Lake Russell – US Army Corps of Engineers

Lake Russell is one of three lakes on the Savannah River between South Carolina and Georgia owned and managed by the U.S. Army Corps of Engineers. Construction of Lake Russell was completed in 1984 when the lake reached full pool and became South Carolina’s newest lake.

Lake Russell - US Army Corps of Engineers

About Lake Russell

Lake Richard B. Russell is located on the Savannah River between two other Army Corps lakes: Lake Hartwell and Lake Thurmond. Because Lake Russell sits between these two lakes, the water level does not drop as severe as lake levels on Hartwell and Thurmond do during times of drought. The lake level on Lake Russell has a range of about 3 to 5 feet below full pool elevation.  Lakes Hartwell and Thurmond can get as low as 15-18 feet below full pool.

Lake Russell is a little different than its other sister lakes Lake Hartwell and Lake Thurmond, because it has very little development on its shoreline. There are houses nearby, but most of them are totally out of site from the lake. When you visit Lake Russell you will feel like you are in the wilderness.

Lake Russell - US Army Corps of EngineersLake Russell Fishing Report        Lake Russell - US Army Corps of EngineersLake Russell Fishing Report from Fishin.com

Video!  Lake Russell on Youtube

Shot on Aug 2nd Lake Russell-Allen Creek

 

 Lake Russell Video РJuly 5, 2010
This video was shot at Blue Hole Recreation Area near Calhoun Falls SC

 Lake Russell Lake Level РUS Corps of Engineers

russel lake
Photo of Allen Creek on the South Carolina side of the lake.

Specifications

  • Major Highway Access¬† 81 * 184 * 72
  • Project Management¬† U.S. Army Corps of Engineers
  • Dam Completion¬† 1984
  • Full Pool Elevation¬† 475 Feet Above MSL
  • Shoreline¬† 540 Miles
  • Dam Height¬† 195 Feet
  • Dam Length¬† 1,884 Feet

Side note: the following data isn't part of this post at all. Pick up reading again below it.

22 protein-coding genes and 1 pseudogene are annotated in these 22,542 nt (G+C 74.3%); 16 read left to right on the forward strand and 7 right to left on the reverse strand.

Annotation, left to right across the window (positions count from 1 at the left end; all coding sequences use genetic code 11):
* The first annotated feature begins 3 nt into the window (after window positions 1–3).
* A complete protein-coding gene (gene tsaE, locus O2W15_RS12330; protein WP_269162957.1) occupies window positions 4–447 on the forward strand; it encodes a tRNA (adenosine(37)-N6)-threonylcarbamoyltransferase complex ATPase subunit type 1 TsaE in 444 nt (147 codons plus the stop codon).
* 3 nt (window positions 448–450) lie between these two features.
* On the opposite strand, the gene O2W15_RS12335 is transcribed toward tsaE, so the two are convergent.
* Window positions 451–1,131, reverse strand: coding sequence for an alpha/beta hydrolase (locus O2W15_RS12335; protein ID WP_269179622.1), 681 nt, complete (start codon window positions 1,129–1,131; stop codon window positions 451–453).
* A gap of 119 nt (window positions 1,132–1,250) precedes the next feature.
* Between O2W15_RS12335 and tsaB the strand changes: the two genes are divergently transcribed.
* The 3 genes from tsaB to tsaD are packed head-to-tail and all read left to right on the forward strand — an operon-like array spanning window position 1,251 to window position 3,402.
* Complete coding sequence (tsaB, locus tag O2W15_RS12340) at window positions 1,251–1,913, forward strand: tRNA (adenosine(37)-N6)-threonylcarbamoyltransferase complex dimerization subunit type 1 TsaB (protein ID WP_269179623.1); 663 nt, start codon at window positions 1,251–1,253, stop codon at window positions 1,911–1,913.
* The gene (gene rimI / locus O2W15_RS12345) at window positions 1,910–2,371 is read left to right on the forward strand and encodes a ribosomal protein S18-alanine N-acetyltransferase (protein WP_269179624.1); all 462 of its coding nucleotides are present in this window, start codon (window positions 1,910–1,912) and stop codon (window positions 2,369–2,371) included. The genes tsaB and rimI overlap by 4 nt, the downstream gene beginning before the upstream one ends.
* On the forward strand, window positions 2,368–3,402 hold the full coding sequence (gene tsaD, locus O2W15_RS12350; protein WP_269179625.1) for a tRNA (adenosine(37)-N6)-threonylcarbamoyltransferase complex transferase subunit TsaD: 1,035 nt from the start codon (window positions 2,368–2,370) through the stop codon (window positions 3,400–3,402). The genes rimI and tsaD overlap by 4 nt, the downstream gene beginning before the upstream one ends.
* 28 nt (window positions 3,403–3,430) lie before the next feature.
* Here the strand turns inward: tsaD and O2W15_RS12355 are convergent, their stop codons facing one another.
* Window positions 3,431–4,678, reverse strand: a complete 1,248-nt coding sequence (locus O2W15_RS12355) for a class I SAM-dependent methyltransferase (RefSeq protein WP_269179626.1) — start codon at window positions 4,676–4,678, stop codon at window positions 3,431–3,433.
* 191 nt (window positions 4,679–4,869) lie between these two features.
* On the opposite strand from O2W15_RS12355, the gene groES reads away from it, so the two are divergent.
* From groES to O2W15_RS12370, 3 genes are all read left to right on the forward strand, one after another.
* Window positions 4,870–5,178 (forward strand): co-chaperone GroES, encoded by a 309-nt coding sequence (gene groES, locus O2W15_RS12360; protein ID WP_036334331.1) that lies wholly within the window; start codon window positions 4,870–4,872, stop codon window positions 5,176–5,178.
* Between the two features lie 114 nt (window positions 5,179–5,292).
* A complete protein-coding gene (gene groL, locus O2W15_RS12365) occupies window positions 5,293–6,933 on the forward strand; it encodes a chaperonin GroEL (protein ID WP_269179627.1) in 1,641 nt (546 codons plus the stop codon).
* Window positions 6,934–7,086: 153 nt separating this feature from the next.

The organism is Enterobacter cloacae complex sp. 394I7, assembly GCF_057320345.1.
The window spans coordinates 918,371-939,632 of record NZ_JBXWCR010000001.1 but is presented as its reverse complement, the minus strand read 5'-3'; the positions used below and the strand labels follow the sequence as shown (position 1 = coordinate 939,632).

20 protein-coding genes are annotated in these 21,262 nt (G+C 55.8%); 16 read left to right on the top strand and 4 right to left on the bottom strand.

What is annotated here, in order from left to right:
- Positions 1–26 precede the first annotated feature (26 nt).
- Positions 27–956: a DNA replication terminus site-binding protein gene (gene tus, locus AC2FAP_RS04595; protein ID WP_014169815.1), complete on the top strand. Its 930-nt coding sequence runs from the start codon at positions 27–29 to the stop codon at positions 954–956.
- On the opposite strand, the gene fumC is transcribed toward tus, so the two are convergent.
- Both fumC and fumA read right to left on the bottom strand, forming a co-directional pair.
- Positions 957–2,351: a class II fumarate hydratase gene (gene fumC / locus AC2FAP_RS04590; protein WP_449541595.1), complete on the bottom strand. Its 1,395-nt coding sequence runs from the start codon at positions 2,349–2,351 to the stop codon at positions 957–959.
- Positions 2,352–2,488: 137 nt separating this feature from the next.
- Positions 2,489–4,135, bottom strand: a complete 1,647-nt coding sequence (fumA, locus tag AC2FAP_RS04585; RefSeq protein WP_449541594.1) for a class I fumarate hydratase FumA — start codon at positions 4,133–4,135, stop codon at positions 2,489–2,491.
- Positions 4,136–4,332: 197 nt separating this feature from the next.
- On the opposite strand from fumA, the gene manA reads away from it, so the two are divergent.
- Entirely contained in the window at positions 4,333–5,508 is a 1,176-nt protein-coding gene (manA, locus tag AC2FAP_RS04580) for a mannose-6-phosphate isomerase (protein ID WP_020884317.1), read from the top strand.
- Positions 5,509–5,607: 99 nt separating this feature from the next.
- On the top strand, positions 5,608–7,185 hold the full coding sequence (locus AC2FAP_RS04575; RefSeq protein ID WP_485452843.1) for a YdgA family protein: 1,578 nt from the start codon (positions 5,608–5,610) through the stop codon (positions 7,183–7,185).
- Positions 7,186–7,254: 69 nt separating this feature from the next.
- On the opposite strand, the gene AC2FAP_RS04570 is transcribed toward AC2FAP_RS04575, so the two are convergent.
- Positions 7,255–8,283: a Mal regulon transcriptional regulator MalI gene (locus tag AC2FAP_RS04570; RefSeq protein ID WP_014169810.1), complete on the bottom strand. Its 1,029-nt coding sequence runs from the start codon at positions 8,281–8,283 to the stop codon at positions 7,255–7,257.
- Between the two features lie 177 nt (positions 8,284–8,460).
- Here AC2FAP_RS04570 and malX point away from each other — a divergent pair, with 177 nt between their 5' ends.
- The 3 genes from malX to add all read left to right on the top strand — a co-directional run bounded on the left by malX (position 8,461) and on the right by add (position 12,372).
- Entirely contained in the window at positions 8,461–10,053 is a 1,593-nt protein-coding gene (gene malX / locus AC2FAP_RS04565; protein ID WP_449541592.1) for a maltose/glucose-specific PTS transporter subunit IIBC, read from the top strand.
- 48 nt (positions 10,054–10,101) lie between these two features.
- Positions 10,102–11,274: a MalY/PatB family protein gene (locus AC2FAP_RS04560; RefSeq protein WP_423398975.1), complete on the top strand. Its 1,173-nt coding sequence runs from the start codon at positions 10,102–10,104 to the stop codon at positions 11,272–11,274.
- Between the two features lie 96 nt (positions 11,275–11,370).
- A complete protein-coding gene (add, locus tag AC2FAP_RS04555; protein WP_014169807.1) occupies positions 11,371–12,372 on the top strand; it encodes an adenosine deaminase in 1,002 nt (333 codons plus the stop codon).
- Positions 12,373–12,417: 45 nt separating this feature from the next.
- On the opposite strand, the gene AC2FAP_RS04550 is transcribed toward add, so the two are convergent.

• Turbine Generators¬† 8
  • Maximum Depth¬† 147 Feet (SCDHEC)
  • Mean Depth¬† 39.6 Feet (SCDHEC)

Fish Species

  • Crappie
  • Bream
  • Largemouth Bass

LAKE RUSSELL NEWS

Caught  Four Spotted Bass in Lake Russell 
April 2015

Took a trip to Lake Russell where I caught 4 keeper sized spotted bass. I missed some bigger fish. They were in Cold Water Creek near a point in about 20 foot of water. I caught them on a rattle trap.

Allen Creek is a Must for Fishing Lake Russell in South Carolina                                                           

November 24, 2013

If you have ever watched a bass fishing television show, then you know what a bass lake should look like. Well, I can tell you that Allen Creek on Lake Richard B. Russell has this special bass fishing look. It has large areas of standing timber, riprap, blowdowns, extended points, and deep creek runs. The bass fishing look appears so striking at Allen Creek, you would think it was a detailed set creation from a movie. Consequently, there is a slight bit of truth to this statement. Although the lake was not a movie set design, the lake was intentionally designed with fishing in mind, and a certain amount timber was left standing in the creek ends to provide more fish habitat.

The Allen Creek Recreation Area

It is owned and operated by the Army Corps of Engineers. Located near SC Highway 81 close to Lowndesville South Carolina, a small town not far from Calhoun Falls State Park. To get to Allen Creek Recreation Area you will have to take Highway 81 to Lowndesville from wherever you are coming from. Turn on Depot Street in Lowndesville and then take the first right on Horseshoe Road. Then travel a few miles and then turn left on Red Fox Drive. This road will take you straight to the boat ramps.

You can buy food, bait & tackle,¬†and ice¬†in Lowndesville at Johnson’s Country Store and Cafe . Once you get to the boat ramps, there¬†are restrooms beside the parking lot. When you get there, be sure you have everything thing you need, because Allen Creek is a wilderness environment with no access to food or stores.

Lake Russell - US Army Corps of Engineers

My description of Allen Creek

I will start my description of Allen Creek by mentioning the many streams that flow into this area. These multiple feeder creeks are Allen Creek, Deal Creek, Bowman Branch, and a few more unnamed creeks. The Horseshoe Road Bridge crosses Allen Creek near the boat ramp area and there is riprap located at the base of the bridge which is great cover for bass. Deal Creek (sometimes referred to as Rocky Creek by some) is located across from the boat ramp and extends about a mile back into the wilderness.